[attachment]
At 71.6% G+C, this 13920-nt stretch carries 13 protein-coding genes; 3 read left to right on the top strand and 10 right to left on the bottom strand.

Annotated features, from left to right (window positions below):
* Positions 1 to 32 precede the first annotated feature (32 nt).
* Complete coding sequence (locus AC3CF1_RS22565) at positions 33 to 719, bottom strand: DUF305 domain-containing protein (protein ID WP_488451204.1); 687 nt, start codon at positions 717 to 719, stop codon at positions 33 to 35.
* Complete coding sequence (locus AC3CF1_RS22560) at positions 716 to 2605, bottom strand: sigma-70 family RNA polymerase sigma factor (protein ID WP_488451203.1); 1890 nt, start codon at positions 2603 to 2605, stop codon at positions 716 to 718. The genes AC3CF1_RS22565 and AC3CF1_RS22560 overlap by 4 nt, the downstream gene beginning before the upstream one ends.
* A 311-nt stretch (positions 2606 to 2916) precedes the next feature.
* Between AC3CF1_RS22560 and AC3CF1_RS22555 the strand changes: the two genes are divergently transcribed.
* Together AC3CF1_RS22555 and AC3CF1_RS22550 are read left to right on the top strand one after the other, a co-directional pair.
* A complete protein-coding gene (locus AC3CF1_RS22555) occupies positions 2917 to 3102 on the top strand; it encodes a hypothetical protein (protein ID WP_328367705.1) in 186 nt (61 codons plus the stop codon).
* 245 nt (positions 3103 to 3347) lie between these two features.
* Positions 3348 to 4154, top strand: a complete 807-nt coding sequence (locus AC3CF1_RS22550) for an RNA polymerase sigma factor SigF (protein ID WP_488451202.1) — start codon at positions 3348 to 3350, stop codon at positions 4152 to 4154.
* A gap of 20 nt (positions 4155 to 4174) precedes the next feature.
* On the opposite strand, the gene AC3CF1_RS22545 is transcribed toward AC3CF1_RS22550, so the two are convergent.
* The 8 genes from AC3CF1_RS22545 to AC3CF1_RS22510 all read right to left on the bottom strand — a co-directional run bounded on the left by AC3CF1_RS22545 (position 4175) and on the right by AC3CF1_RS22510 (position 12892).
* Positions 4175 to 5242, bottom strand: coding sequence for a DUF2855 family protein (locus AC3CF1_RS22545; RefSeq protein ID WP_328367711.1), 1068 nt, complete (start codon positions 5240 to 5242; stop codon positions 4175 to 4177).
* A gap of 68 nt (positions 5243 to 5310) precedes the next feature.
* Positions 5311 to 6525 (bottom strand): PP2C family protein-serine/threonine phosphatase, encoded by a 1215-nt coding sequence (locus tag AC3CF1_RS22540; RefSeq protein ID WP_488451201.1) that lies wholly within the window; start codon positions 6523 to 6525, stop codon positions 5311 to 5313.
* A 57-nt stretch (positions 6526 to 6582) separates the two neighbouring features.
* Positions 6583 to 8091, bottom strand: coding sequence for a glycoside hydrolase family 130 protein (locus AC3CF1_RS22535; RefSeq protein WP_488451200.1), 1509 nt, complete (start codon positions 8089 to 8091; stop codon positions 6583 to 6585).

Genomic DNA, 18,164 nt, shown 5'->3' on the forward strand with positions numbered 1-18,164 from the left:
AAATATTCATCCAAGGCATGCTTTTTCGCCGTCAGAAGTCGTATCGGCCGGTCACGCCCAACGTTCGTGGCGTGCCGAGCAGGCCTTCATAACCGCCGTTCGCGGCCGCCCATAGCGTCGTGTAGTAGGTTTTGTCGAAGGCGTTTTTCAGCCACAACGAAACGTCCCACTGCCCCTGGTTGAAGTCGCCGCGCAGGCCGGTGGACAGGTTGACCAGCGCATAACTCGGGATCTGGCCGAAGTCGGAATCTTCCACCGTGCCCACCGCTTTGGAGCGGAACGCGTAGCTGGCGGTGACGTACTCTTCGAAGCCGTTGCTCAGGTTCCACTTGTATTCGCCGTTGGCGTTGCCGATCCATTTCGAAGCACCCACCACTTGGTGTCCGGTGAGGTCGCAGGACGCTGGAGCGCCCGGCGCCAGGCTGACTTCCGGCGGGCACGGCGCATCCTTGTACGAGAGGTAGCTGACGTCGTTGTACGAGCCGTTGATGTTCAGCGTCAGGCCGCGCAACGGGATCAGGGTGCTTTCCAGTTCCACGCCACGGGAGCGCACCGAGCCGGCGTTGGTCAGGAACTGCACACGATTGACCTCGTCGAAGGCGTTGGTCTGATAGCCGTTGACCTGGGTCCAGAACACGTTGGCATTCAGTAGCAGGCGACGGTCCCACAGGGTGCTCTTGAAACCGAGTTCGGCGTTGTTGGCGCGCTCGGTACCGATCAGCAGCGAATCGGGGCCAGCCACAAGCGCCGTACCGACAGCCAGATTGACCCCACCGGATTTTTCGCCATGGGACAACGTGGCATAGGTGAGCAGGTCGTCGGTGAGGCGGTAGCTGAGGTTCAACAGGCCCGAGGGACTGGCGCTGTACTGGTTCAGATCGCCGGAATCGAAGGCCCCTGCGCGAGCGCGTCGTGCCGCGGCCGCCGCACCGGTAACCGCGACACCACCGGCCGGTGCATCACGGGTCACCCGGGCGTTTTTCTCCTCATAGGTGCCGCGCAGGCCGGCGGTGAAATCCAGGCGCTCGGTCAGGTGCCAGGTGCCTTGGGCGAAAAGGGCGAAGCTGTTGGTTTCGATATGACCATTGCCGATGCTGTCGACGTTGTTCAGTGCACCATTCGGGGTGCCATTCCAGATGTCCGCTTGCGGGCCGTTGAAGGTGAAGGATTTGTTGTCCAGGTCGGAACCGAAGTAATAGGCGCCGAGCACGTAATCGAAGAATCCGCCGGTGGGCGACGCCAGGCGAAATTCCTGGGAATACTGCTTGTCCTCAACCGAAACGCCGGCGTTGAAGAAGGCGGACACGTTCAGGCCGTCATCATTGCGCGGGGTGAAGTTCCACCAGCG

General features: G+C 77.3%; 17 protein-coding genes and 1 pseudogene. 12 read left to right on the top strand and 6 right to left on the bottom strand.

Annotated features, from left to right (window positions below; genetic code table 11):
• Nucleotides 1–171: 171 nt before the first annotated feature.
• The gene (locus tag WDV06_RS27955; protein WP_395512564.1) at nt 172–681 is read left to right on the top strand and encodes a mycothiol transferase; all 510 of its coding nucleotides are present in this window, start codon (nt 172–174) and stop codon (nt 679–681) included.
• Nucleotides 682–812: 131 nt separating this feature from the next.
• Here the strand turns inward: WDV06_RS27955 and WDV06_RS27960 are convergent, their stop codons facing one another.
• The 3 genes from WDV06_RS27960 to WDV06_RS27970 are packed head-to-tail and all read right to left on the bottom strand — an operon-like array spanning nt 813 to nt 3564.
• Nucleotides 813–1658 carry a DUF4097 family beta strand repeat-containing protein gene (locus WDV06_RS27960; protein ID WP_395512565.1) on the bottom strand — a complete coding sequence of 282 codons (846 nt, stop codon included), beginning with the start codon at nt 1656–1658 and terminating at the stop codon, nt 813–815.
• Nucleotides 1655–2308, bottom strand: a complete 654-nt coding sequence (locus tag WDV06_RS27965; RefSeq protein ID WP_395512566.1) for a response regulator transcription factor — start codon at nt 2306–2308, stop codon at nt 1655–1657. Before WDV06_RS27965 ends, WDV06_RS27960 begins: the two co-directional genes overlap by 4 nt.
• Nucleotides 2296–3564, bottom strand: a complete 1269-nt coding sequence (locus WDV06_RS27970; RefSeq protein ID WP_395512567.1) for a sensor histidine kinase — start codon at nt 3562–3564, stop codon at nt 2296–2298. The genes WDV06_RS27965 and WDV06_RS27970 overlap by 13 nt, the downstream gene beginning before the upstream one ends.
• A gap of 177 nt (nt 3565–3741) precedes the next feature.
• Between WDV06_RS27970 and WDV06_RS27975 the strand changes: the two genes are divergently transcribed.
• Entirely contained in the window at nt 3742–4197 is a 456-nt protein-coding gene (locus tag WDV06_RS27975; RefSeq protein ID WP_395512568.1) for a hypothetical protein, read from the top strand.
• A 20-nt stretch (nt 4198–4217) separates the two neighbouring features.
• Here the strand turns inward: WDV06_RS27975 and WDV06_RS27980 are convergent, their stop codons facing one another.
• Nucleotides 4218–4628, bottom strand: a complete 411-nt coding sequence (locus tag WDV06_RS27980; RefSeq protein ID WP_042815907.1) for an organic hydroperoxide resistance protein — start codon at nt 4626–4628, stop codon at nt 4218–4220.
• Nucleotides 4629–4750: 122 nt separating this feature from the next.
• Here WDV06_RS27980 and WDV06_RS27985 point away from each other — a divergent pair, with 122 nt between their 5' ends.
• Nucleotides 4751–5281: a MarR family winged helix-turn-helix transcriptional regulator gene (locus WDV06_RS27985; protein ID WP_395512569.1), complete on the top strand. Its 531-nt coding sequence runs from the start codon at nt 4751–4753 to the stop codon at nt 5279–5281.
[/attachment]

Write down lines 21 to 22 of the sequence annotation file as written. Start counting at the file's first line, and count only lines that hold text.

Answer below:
AAATATTCATCCAAGGCATGCTTTTTCGCCGTCAGAAGTCGTATCGGCCGGTCACGCCCAACGTTCGTGGCGTGCCGAGCAGGCCTTCATAACCGCCGTTCGCGGCCGCCCATAGCGTCGTGTAGTAGGTTTTGTCGAAGGCGTTTTTCAGCCACAACGAAACGTCCCACTGCCCCTGGTTGAAGTCGCCGCGCAGGCCGGTGGACAGGTTGACCAGCGCATAACTCGGGATCTGGCCGAAGTCGGAATCTTCCACCGTGCCCACCGCTTTGGAGCGGAACGCGTAGCTGGCGGTGACGTACTCTTCGAAGCCGTTGCTCAGGTTCCACTTGTATTCGCCGTTGGCGTTGCCGATCCATTTCGAAGCACCCACCACTTGGTGTCCGGTGAGGTCGCAGGACGCTGGAGCGCCCGGCGCCAGGCTGACTTCCGGCGGGCACGGCGCATCCTTGTACGAGAGGTAGCTGACGTCGTTGTACGAGCCGTTGATGTTCAGCGTCAGGCCGCGCAACGGGATCAGGGTGCTTTCCAGTTCCACGCCACGGGAGCGCACCGAGCCGGCGTTGGTCAGGAACTGCACACGATTGACCTCGTCGAAGGCGTTGGTCTGATAGCCGTTGACCTGGGTCCAGAACACGTTGGCATTCAGTAGCAGGCGACGGTCCCACAGGGTGCTCTTGAAACCGAGTTCGGCGTTGTTGGCGCGCTCGGTACCGATCAGCAGCGAATCGGGGCCAGCCACAAGCGCCGTACCGACAGCCAGATTGACCCCACCGGATTTTTCGCCATGGGACAACGTGGCATAGGTGAGCAGGTCGTCGGTGAGGCGGTAGCTGAGGTTCAACAGGCCCGAGGGACTGGCGCTGTACTGGTTCAGATCGCCGGAATCGAAGGCCCCTGCGCGAGCGCGTCGTGCCGCGGCCGCCGCACCGGTAACCGCGACACCACCGGCCGGTGCATCACGGGTCACCCGGGCGTTTTTCTCCTCATAGGTGCCGCGCAGGCCGGCGGTGAAATCCAGGCGCTCGGTCAGGTGCCAGGTGCCTTGGGCGAAAAGGGCGAAGCTGTTGGTTTCGATATGACCATTGCCGATGCTGTCGACGTTGTTCAGTGCACCATTCGGGGTGCCATTCCAGATGTCCGCTTGCGGGCCGTTGAAGGTGAAGGATTTGTTGTCCAGGTCGGAACCGAAGTAATAGGCGCCGAGCACGTAATCGAAGAATCCGCCGGTGGGCGACGCCAGGCGAAATTCCTGGGAATACTGCTTGTCCTCAACCGAAACGCCGGCGTTGAAGAAGGCGGACACGTTCAGGCCGTCATCATTGCGCGGGGTGAAGTTCCACCAGCG

General features: G+C 77.3%; 17 protein-coding genes and 1 pseudogene. 12 read left to right on the top strand and 6 right to left on the bottom strand.